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Results of Coccygectomy

Z Haddad* 


*Department of Trauma and Orthopaedic Surgery, Jersey General Hospital, Jersey, JE2 3QS, UK


Address for Correspondence

Z Haddad, FRCS Orth Glasg

P hone: 00441534442000
Fax: 00441534444229.


Aim: to evaluate the effectiveness of coccygectomy operations performed in Jersey General hospital.

Method: Coccygectomy was performed on 19 patients, who had failed to improve following more than 6 months of conservative management. The medical records of all patients and x-rays were reviewed retrospectively. All the patients completed a questionnaire describing their level of pain (on a visual analogue scale) and satisfaction with the result of surgery.

Results: Excellent results was reported in 15 (79%) , good results in 2 (10.5 %) and fair result in (10.5%) of cases. complications included one superficial infection and wound dehiscence, one sinus stich abcess.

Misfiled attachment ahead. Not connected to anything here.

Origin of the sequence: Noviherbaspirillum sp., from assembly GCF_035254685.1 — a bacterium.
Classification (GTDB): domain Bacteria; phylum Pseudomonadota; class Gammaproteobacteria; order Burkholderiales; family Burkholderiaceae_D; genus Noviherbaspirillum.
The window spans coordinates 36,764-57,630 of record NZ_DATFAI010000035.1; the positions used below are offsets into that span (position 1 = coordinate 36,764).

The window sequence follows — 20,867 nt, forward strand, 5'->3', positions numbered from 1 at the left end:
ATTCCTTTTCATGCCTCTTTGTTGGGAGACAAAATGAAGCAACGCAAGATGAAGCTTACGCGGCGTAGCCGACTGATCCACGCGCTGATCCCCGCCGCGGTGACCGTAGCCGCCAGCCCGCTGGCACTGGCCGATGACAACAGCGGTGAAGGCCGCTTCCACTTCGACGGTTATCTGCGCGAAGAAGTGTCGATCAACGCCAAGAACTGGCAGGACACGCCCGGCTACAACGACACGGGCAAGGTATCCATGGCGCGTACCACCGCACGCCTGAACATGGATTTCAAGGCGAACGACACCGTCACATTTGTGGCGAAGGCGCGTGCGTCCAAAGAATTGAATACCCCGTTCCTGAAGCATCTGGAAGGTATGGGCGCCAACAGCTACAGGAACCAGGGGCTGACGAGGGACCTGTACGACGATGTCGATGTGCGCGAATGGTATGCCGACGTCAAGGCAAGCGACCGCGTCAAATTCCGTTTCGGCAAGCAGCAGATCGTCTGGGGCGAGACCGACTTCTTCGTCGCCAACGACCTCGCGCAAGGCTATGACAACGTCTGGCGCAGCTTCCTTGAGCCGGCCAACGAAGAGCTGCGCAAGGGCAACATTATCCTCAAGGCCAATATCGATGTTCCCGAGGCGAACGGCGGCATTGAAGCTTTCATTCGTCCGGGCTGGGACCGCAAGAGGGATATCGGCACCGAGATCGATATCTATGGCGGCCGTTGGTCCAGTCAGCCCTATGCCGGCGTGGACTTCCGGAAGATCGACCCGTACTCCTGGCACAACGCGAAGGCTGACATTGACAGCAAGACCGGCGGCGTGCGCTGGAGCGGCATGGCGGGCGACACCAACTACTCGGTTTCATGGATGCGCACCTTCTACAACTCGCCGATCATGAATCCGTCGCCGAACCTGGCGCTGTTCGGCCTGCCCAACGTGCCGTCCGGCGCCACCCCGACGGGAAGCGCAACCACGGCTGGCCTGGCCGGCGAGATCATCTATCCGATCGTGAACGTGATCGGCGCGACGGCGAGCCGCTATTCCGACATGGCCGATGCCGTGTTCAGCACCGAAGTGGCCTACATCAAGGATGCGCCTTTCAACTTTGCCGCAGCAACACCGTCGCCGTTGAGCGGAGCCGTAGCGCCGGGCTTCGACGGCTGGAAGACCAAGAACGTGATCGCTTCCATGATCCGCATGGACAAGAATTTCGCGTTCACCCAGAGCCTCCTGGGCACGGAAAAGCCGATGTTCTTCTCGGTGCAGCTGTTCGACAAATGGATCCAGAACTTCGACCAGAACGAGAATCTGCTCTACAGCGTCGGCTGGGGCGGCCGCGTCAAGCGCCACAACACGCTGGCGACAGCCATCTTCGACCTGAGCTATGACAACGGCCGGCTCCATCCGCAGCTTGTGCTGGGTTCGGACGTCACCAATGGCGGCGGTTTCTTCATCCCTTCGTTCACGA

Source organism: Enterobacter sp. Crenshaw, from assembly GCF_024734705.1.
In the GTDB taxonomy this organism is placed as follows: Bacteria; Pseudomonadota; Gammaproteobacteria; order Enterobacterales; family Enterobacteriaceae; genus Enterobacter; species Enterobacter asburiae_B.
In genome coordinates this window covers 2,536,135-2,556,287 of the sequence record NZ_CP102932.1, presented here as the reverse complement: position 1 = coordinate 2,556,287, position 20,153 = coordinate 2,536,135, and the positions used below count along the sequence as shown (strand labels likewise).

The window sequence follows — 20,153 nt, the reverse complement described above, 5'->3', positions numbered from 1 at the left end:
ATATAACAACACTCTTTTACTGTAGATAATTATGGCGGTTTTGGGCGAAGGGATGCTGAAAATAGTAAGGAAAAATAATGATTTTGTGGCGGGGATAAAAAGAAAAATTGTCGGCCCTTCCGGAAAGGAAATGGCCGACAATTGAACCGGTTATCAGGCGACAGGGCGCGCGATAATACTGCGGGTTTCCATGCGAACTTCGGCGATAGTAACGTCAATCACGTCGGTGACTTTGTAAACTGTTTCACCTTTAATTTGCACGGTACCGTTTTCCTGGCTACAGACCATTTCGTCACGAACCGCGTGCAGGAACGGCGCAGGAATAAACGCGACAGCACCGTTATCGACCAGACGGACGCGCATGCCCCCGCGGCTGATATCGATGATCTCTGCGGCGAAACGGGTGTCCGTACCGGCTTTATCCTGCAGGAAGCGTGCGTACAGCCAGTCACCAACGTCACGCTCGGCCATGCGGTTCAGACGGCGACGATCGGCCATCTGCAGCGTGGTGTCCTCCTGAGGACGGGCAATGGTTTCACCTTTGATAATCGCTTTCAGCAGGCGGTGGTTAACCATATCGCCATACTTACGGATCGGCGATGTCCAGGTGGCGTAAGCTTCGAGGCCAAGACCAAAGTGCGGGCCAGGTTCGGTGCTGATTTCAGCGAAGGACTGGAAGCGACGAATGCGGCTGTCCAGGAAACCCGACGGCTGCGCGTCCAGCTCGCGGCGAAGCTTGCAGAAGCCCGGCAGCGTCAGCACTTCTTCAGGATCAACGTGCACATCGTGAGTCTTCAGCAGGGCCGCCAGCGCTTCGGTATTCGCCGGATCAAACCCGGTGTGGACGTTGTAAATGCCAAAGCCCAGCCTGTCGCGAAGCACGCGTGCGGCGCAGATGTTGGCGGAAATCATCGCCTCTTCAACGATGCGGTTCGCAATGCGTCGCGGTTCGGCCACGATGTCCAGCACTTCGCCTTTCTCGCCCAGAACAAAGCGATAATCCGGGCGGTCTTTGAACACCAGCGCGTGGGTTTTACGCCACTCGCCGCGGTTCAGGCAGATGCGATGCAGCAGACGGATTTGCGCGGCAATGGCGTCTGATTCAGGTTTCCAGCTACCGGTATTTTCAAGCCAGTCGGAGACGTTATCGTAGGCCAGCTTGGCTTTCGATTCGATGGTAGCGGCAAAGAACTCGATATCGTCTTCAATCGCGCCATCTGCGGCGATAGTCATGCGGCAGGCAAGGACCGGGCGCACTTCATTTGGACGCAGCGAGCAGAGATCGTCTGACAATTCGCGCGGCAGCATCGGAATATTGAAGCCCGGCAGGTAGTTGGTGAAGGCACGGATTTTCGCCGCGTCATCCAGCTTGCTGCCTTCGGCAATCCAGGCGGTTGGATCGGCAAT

Conclusion: Coccygectomy offers high success rate in relieving coccydynia. Irrespective of the cause.

J.Orthopaedics 2012;9(2)e9


coccygectomy, coccydynia, VAS (visual analogue scale).

Coccydynia (pain in the coccygeal area) is a relatively uncommon complaint in daily orthopaedic practice. It is most common around the fourth decade of life[1,2]. Coccydynia is more common in females, with female to male ratio around 5:1[3].the cause of coccydynia is either posttraumatic [3,4] or idiopathic and rarely postpartum. The pathology remains unclear. Investigations like x-ray and MRI scans does not normally add clues to the cause or pathology. Postachini and Massobrio[5] classified coccyx according to the degree of curvature and forward inclination into 4 types, with type four being coccyx subluxed at sacrococcygeal joint. The symptoms usually are pain when sitting specially on hard surfaces, and dull aching pain during rising up from bed or setting position to upright position [2,6]. Some patients describe pain during defecation. Careful examination of the area is required to rule out rectal or pararectal causes of pain and in rare cases the presence of tumours in the area.